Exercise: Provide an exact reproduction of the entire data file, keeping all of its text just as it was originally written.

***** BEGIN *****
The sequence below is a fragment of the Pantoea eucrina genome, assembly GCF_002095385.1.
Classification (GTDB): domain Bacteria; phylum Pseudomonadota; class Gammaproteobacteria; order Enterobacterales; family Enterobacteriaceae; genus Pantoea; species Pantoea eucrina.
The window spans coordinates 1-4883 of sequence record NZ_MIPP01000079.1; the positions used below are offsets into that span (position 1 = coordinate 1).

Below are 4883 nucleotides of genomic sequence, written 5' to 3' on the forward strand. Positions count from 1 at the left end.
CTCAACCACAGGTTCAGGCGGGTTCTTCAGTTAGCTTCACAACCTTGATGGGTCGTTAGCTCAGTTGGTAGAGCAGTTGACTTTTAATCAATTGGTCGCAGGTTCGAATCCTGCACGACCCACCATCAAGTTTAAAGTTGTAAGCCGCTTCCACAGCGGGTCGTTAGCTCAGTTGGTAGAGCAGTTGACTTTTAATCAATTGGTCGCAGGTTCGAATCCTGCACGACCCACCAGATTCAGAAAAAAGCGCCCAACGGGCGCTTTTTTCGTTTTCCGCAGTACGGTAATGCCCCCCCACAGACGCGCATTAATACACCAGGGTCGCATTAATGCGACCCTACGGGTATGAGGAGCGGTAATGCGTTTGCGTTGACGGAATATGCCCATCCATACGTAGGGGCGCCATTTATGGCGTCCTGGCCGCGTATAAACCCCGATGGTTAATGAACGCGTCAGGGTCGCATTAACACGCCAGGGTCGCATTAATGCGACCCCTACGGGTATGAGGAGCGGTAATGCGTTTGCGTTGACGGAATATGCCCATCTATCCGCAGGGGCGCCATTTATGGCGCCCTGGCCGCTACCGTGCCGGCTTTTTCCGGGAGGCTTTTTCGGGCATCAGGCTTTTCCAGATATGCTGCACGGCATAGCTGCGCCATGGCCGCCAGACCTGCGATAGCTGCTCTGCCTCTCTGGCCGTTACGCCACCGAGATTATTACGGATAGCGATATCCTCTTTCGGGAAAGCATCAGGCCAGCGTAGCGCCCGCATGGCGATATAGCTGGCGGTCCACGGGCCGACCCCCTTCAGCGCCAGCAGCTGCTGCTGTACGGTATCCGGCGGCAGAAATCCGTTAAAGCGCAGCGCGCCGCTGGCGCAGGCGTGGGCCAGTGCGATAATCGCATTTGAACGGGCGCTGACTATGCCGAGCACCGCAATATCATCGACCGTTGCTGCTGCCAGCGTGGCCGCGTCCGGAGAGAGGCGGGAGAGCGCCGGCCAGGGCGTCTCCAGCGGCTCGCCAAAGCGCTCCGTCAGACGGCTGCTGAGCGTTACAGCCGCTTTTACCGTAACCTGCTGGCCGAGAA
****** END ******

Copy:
The sequence below is a fragment of the Pantoea eucrina genome, assembly GCF_002095385.1.
Classification (GTDB): domain Bacteria; phylum Pseudomonadota; class Gammaproteobacteria; order Enterobacterales; family Enterobacteriaceae; genus Pantoea; species Pantoea eucrina.
The window spans coordinates 1-4883 of sequence record NZ_MIPP01000079.1; the positions used below are offsets into that span (position 1 = coordinate 1).

Below are 4883 nucleotides of genomic sequence, written 5' to 3' on the forward strand. Positions count from 1 at the left end.
CTCAACCACAGGTTCAGGCGGGTTCTTCAGTTAGCTTCACAACCTTGATGGGTCGTTAGCTCAGTTGGTAGAGCAGTTGACTTTTAATCAATTGGTCGCAGGTTCGAATCCTGCACGACCCACCATCAAGTTTAAAGTTGTAAGCCGCTTCCACAGCGGGTCGTTAGCTCAGTTGGTAGAGCAGTTGACTTTTAATCAATTGGTCGCAGGTTCGAATCCTGCACGACCCACCAGATTCAGAAAAAAGCGCCCAACGGGCGCTTTTTTCGTTTTCCGCAGTACGGTAATGCCCCCCCACAGACGCGCATTAATACACCAGGGTCGCATTAATGCGACCCTACGGGTATGAGGAGCGGTAATGCGTTTGCGTTGACGGAATATGCCCATCCATACGTAGGGGCGCCATTTATGGCGTCCTGGCCGCGTATAAACCCCGATGGTTAATGAACGCGTCAGGGTCGCATTAACACGCCAGGGTCGCATTAATGCGACCCCTACGGGTATGAGGAGCGGTAATGCGTTTGCGTTGACGGAATATGCCCATCTATCCGCAGGGGCGCCATTTATGGCGCCCTGGCCGCTACCGTGCCGGCTTTTTCCGGGAGGCTTTTTCGGGCATCAGGCTTTTCCAGATATGCTGCACGGCATAGCTGCGCCATGGCCGCCAGACCTGCGATAGCTGCTCTGCCTCTCTGGCCGTTACGCCACCGAGATTATTACGGATAGCGATATCCTCTTTCGGGAAAGCATCAGGCCAGCGTAGCGCCCGCATGGCGATATAGCTGGCGGTCCACGGGCCGACCCCCTTCAGCGCCAGCAGCTGCTGCTGTACGGTATCCGGCGGCAGAAATCCGTTAAAGCGCAGCGCGCCGCTGGCGCAGGCGTGGGCCAGTGCGATAATCGCATTTGAACGGGCGCTGACTATGCCGAGCACCGCAATATCATCGACCGTTGCTGCTGCCAGCGTGGCCGCGTCCGGAGAGAGGCGGGAGAGCGCCGGCCAGGGCGTCTCCAGCGGCTCGCCAAAGCGCTCCGTCAGACGGCTGCTGAGCGTTACAGCCGCTTTTACCGTAACCTGCTGGCCGAGAA